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Risk management, neo-liberalism and the securitisation of the Australian aid program

Hameiri, S. (2008) Risk management, neo-liberalism and the securitisation of the Australian aid program. Australian Journal of International Affairs, 62 (3). pp. 357-371.

Link to Published Version: http://dx.doi.org/10.1080/10357710802286817
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Abstract

Perhaps the most notable trend of recent years in the development of the Australian overseas aid program has been its ‘securitisation’. The 2006 Australian Agency for International Development (AusAID) White Paper was explicit in linking Australia’s own security with poverty reduction in the near region of Southeast Asia and Southwest Pacific (AusAID 2006a: ix). The connection between development assistance and security is far from novel. During the Cold War Australian governments regularly employed aid to support and nurture political allies. However, the nature of the current securitisation drive is qualitatively different. It could be characterised as a ‘risk management’ approach that aims to prevent the spill-over to Australia of transnational risks, potentially festering within the borders of ‘ineffective’ states, by building the capacity of governing institutions in neighbouring countries.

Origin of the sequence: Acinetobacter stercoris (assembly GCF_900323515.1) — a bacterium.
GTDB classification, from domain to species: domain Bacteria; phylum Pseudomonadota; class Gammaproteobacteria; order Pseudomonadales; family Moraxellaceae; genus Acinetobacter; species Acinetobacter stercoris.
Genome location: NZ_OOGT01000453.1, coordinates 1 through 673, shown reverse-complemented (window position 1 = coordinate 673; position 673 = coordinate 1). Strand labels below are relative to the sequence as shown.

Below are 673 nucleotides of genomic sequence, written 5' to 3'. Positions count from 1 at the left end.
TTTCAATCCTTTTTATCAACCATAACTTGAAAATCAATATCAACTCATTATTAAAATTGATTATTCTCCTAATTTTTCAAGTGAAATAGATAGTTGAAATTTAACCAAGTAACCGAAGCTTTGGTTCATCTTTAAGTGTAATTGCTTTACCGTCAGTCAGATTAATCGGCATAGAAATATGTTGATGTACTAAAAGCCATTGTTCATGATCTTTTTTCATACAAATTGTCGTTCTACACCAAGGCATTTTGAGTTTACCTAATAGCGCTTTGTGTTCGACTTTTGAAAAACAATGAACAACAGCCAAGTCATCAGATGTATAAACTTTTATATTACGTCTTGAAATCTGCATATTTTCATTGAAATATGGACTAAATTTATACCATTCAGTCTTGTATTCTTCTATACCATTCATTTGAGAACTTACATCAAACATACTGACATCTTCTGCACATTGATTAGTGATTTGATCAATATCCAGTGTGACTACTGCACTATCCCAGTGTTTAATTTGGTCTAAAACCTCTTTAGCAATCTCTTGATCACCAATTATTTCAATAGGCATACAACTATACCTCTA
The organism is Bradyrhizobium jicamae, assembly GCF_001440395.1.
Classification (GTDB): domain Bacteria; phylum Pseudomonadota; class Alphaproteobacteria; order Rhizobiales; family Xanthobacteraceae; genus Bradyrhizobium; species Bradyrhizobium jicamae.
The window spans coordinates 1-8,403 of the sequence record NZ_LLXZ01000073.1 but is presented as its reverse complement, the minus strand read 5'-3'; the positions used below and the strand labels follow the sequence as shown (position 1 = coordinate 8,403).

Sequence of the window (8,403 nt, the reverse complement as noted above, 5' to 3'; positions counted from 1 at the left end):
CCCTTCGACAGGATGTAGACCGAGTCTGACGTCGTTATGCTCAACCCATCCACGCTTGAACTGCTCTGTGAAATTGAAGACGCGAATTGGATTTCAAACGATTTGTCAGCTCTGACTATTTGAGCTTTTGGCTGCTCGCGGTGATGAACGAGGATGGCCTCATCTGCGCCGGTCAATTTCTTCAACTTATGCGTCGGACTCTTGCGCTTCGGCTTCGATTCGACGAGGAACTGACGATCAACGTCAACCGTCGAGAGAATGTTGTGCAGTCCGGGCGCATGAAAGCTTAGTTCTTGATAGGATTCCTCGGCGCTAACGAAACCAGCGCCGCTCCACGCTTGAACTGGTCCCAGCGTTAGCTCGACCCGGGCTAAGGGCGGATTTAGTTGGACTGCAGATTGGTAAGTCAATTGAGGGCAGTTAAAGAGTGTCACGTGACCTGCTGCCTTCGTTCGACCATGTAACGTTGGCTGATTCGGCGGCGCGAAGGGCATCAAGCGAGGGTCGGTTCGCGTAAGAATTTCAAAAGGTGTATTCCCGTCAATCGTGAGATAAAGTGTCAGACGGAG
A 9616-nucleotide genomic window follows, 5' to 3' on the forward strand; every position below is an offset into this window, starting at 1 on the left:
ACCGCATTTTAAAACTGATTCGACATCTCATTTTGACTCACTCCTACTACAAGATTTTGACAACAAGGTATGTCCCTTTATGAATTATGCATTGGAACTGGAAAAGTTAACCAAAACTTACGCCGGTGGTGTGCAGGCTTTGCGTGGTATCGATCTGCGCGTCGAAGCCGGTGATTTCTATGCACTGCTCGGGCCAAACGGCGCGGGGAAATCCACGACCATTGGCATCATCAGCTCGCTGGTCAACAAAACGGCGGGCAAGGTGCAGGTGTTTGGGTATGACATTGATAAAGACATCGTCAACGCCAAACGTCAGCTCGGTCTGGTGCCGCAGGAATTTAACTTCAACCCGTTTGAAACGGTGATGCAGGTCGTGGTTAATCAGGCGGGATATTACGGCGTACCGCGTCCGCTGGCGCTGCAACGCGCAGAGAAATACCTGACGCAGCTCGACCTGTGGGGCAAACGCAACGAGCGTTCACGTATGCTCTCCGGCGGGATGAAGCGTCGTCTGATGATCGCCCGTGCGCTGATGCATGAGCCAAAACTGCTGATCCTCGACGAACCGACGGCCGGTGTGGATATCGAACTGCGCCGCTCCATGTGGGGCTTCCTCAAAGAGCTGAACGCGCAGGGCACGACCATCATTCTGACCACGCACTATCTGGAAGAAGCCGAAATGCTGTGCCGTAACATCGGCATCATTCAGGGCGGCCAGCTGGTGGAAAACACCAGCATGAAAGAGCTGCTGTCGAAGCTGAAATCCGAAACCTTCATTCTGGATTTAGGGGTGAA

Publication Type: Journal Article
Murdoch Affiliation: Asia Research Centre
Publisher: Routledge
URI: http://researchrepository.murdoch.edu.au/id/eprint/25532
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